The parts women play in domestic violence

I stumbled upon an article published on the web last week in Australian media title The Age called 'The part women play in domestic violence.'When I viewed, it had already been shared by 12,000 people on Facebook and generated nearly 200 comments so is clearly resonating with people.

I felt compelled to write this article in response because, in my opinion, it's a very shallow piece. Written by Sallee McLaren, a clinical psychologist, I was surprised she was advocating such a simplistic view of a very complex psychological issue.

Firstly, to be pedantic as regards the article's title, I think we should discuss the parts (plural) women play in domestic violence. Also, things don't start well with the author stating:

“As a woman, I find male violence always inexcusable and repugnant.”

I think most people do, but I feel that the inference here is that female violence doesn't exist or is OK.

I know that in the domestic situation, statistically there is more male violence, but a woman hitting a man cannot just be brushed aside.

Those niggles aside, the main points of McLaren's argument that women are partially to blame for domestic violence they are on the end of because:

  • The female trains the male that escalating violence is acceptable by "not objecting."
  • Women lack authority because of their upbringing: "If your girl loves pink you are not giving her enough avenues to real power and authority".
  • "Girls also learn to be passive, especially with physical pursuits requiring mental toughness".

None of this is categorically incorrect; it's just not enough. It's too simplistic an answer to one of the most intricate problems around.

Don't train your man that violence is acceptable. Bring up your daughters to absorb power, authority and mental toughness. Good points, but is that it?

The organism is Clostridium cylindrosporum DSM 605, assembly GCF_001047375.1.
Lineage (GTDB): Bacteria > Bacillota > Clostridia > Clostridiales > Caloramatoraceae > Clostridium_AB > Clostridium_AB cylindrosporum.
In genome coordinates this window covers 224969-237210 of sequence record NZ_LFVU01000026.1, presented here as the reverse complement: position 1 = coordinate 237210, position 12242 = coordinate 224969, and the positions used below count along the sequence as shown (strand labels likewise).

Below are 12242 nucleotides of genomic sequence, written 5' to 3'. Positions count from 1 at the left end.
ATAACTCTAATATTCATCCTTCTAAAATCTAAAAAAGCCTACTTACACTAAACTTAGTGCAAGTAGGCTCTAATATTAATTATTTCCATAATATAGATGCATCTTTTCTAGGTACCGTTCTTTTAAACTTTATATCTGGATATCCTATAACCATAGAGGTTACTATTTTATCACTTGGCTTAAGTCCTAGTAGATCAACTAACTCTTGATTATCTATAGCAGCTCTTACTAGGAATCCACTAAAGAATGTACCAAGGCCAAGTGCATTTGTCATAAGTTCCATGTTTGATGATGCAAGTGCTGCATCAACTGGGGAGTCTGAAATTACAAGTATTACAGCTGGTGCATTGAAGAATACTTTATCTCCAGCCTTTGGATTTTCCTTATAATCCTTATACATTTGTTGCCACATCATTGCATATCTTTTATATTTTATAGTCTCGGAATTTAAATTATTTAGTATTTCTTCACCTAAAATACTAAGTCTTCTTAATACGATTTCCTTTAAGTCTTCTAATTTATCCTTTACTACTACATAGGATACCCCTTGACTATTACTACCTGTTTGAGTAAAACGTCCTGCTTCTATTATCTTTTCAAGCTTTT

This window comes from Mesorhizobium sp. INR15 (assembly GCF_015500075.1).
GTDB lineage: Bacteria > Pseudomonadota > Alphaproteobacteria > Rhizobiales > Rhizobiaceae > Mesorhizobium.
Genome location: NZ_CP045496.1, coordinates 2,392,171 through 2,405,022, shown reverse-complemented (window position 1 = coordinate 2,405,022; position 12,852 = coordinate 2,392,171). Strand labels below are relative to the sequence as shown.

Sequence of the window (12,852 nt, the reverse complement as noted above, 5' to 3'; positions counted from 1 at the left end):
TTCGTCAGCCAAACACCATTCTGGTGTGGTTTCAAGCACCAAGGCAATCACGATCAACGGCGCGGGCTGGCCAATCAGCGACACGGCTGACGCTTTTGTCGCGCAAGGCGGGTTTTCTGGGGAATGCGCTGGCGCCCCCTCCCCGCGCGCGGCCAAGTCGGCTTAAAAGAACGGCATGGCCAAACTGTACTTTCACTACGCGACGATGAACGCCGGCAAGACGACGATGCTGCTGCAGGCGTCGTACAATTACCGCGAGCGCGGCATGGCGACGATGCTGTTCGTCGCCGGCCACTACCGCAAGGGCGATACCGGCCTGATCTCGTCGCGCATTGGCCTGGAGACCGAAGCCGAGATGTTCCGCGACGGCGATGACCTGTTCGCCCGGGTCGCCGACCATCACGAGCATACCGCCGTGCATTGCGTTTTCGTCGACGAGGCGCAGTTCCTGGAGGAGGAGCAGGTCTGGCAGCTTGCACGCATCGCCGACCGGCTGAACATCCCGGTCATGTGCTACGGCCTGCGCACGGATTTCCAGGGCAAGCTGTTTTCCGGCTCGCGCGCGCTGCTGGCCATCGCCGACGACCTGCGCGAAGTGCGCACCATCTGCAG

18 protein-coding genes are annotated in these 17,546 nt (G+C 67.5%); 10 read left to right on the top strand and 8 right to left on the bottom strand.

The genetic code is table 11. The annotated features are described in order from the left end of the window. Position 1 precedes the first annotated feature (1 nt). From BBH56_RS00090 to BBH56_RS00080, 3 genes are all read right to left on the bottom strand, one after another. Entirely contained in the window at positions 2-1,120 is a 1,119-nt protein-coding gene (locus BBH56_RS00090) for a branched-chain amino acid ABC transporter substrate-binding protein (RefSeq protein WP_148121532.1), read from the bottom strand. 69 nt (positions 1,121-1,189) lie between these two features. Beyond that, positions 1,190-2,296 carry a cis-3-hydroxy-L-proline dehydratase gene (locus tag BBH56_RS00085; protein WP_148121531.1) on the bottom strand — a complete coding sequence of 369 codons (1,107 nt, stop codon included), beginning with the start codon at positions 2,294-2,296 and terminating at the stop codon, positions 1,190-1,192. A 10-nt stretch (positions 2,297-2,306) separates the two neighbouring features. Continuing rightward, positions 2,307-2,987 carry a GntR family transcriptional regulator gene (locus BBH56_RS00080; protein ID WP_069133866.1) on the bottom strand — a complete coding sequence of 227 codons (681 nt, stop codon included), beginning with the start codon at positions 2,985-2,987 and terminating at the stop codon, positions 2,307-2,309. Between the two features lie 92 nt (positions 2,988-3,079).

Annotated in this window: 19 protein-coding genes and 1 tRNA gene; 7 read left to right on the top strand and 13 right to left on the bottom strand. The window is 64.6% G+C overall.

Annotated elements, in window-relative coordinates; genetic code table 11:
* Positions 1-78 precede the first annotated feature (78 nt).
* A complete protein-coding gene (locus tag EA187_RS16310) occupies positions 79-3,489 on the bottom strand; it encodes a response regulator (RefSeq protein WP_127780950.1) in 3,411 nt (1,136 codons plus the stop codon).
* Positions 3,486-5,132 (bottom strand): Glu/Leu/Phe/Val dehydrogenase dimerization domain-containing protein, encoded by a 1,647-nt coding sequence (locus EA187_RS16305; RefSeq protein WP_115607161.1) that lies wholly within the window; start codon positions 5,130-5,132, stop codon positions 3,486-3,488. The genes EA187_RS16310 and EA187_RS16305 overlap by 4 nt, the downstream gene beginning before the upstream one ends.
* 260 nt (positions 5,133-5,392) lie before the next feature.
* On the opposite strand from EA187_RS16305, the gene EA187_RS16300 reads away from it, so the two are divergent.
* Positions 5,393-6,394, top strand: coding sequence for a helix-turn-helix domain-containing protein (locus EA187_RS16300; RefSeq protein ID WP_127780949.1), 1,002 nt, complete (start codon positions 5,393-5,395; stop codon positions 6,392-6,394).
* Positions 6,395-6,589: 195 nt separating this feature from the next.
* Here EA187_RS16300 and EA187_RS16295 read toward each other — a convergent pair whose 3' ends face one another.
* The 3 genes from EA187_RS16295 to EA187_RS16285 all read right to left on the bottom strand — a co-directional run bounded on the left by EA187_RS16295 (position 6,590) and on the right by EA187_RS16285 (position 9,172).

No simple answer to a complex issue

Think about it; if we initially take out the gender issue... there are two people in an emotional state and there is a perpetually altering chemistry between the two. The issues that initiated the violence are almost certainly complicated and could be emanating from one or both and attached to many things; power, ability, inability, defending mal-formed egos, the abused abusing, the abused fighting back, violence brought on by depression or post traumatic stress or hormonal issues or bereavement.

Given time and space I could expand upon this list, almost indefinitely. This is all before we go into the unique environmental and cultural influences from the two parties psychological upbringings'.

From my work as a psychotherapist specialising in anger issues, I understand that there is a direct correlation between anger and violence. I also know that each angry person is unique and his or her own circumstances are unique.

Who's to blame?

I don't really want to enter into the debate of who is to blame for domestic violence. Why it happens is complex whereas who has committed the act of violence is usually easy to discern.

I am also going to say there are no straightforward tick box answers solving the horrors of domestic violence. I have extensive experience of domestic violence from a number of perspectives and I am convinced that it is rarely 100% one sided, but there are usually obvious victims. And there are many occasions when the victim cannot make an easy rational choice, but by then the relationship is probably in tatters and probably a living nightmare.

It's hell in there

The theatre of domestic violence is a devastatingly nasty, gut wrenching, vile place to be and much should be done to understand and minimise its happening. It usually has long lasting and deleterious effects on the whole of the family.

Children who are involved carry the damage for the rest of their lives. I think it is unbelievably distressing, but it is not a simple problem to solve and McLaren's solution of refusing to let daughters wear pink is not the answer.